THE SING-SONG OF OLD MAN KANGAROO
Not always was the Kangaroo as now we do behold him, but a Different Animal with four short legs. He was grey and he was woolly, and his pride was inordinate: he danced on an outcrop in the middle of Australia, and he went to the Little God Nqa.
He went to Nqa at six before breakfast, saying, ‘Make me different from all other animals by five this afternoon.’
Up jumped Nqa from his seat on the sand-flat and shouted, ‘Go away!’
He was grey and he was woolly, and his
pride was inordinate: he danced on a rock-ledge in the middle of Australia, and he went to the Middle God Nquing.
He went to Nquing at eight after breakfast, saying, ‘Make me different from all other animals; make me, also, wonderfully popular by five this afternoon.’
Up jumped Nquing from his burrow in the spinifex and shouted, ‘Go away!’
He was grey and he was woolly, and his pride was inordinate: he danced on a sandbank in the middle of Australia, and he went to the Big God Nqong.
He went to Nqong at ten before dinner-time, saying, ‘Make me different from all other animals; make me popular and wonderfully run after by five this afternoon.’
Up jumped Nqong from his bath in the salt-pan and shouted, ‘Yes, I will!’
Nqong called Dingo—Yellow-Dog Dingo—always hungry, dusty in the sunshine, and showed him Kangaroo. Nqong said, ‘Dingo! Wake up, Dingo! Do you see that gentleman dancing on an ashpit? He wants to be popular and very truly run after. Dingo, make him so!’
Up jumped Dingo—Yellow-Dog Dingo—and said, ‘What, that cat-rabbit?’
Off ran Dingo—Yellow-Dog Dingo—always hungry, grinning like a coal-scuttle,—ran after Kangaroo.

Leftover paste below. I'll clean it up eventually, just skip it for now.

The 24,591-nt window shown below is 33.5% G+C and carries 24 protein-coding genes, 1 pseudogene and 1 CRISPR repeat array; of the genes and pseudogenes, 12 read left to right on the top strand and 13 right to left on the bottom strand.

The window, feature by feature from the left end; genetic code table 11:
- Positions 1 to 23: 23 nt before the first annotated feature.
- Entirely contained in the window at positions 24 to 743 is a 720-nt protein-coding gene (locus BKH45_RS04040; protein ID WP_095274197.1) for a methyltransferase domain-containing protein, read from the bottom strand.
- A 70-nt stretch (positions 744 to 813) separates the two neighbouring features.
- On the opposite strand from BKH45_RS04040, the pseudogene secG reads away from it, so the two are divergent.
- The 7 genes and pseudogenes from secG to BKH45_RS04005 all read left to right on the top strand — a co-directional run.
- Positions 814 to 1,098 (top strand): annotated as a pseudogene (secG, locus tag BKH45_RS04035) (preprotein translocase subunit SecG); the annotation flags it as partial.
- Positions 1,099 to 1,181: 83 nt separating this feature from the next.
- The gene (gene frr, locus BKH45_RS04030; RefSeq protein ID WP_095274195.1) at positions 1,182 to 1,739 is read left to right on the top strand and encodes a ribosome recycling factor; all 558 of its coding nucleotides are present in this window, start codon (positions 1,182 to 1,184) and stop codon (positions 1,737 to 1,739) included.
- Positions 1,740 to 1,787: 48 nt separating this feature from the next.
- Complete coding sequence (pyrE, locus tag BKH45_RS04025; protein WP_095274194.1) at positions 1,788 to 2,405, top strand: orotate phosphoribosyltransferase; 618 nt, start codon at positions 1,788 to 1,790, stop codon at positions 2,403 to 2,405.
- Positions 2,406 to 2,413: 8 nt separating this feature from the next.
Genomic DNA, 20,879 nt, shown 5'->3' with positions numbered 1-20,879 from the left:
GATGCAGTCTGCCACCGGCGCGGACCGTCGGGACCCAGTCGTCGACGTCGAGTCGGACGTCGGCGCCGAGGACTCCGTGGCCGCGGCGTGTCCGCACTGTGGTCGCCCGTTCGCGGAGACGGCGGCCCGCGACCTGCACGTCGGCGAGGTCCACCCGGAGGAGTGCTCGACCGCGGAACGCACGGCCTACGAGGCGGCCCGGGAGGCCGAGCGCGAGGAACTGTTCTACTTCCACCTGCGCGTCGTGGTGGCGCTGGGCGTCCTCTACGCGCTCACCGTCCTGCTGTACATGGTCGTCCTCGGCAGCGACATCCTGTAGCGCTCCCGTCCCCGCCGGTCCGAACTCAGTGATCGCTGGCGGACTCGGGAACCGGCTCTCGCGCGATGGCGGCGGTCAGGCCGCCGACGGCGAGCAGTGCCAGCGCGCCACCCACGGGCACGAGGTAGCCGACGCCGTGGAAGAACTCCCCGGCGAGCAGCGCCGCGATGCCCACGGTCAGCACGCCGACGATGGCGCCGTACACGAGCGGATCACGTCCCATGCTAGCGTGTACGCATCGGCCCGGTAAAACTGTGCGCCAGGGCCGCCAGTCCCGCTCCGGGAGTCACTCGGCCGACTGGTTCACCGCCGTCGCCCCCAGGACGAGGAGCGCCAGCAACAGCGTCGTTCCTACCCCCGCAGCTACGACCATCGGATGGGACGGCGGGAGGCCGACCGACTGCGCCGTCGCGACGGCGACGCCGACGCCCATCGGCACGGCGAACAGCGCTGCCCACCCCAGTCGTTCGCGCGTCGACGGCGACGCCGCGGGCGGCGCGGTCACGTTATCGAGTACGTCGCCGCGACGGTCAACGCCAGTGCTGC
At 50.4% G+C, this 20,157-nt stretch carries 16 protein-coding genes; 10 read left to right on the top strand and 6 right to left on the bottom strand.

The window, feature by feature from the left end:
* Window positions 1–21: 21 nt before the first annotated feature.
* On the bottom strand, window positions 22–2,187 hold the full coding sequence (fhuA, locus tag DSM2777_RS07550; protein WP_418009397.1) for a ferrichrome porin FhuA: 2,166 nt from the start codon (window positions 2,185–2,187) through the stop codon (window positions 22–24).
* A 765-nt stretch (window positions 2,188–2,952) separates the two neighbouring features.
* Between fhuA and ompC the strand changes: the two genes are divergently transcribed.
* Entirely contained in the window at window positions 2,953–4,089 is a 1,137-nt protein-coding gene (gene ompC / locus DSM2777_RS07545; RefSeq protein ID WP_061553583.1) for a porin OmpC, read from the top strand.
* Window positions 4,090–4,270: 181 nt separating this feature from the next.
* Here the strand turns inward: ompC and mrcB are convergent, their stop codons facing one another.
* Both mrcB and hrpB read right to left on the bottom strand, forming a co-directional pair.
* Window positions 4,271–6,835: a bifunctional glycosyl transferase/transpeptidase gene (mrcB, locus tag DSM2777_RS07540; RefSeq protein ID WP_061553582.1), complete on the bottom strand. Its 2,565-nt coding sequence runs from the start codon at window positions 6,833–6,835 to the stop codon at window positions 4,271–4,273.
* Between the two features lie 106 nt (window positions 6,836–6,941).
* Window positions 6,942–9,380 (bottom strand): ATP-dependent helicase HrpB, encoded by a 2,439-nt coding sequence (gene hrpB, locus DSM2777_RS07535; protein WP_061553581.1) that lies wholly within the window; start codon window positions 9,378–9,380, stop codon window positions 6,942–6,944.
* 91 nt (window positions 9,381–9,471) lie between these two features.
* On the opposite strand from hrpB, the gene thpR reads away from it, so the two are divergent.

Off went the proud Kangaroo on his four little legs like a bunny.
This, O Beloved of mine, ends the first part of the tale!
He ran through the desert; he ran through the mountains; he ran through the salt-pans; he ran through the reed-beds; he ran through the blue gums; he ran through the spinifex; he ran till his front legs ached.
He had to!
Still ran Dingo—Yellow-Dog Dingo—always hungry, grinning like a rat-trap, never getting nearer, never getting farther,—ran after Kangaroo.
He had to!
Still ran Kangaroo—Old Man Kangaroo. He ran through the ti-trees; he ran through the mulga; he ran through the long grass; he ran through the short grass; he ran through the Tropics of Capricorn and Cancer; he ran till his hind legs ached.
This is a picture of Old Man Kangaroo when he was the Different Animal with four short legs. I have drawn him grey and woolly, and you can see that he is very proud because he has a wreath of flowers in his hair. He is dancing on an outcrop (that means a ledge of rock) in the middle of Australia at six o’clock before breakfast. You can see that it is six o’clock, because the sun is just getting up. The thing with the ears and the open mouth is Little God Nqa. Nqa is very much surprised, because he has never seen a Kangaroo dance like that before. Little God Nqa is just saying, ‘Go away,’ but the Kangaroo is so busy dancing that he has not heard him yet.
The Kangaroo hasn’t any real name except Boomer. He lost it because he was so proud.
He had to!
Still ran Dingo—Yellow-Dog Dingo—hungrier and hungrier, grinning like a horse-collar, never getting nearer, never getting farther; and they came to the Wollgong River.
Now, there wasn’t any bridge, and there wasn’t any ferry-boat, and Kangaroo didn’t know how to get over; so he stood on his legs and hopped.
He had to!
He hopped through the Flinders; he hopped through the Cinders; he hopped through the deserts in the middle of Australia. He hopped like a Kangaroo.
First he hopped one yard; then he hopped three yards; then he hopped five yards; his legs growing stronger; his legs growing longer. He hadn’t any time for rest or refreshment, and he wanted them very much.
Still ran Dingo—Yellow-Dog Dingo—very much bewildered, very much hungry, and wondering what in the world or out of it made Old Man Kangaroo hop.
For he hopped like a cricket; like a pea in a saucepan; or a new rubber ball on a nursery floor.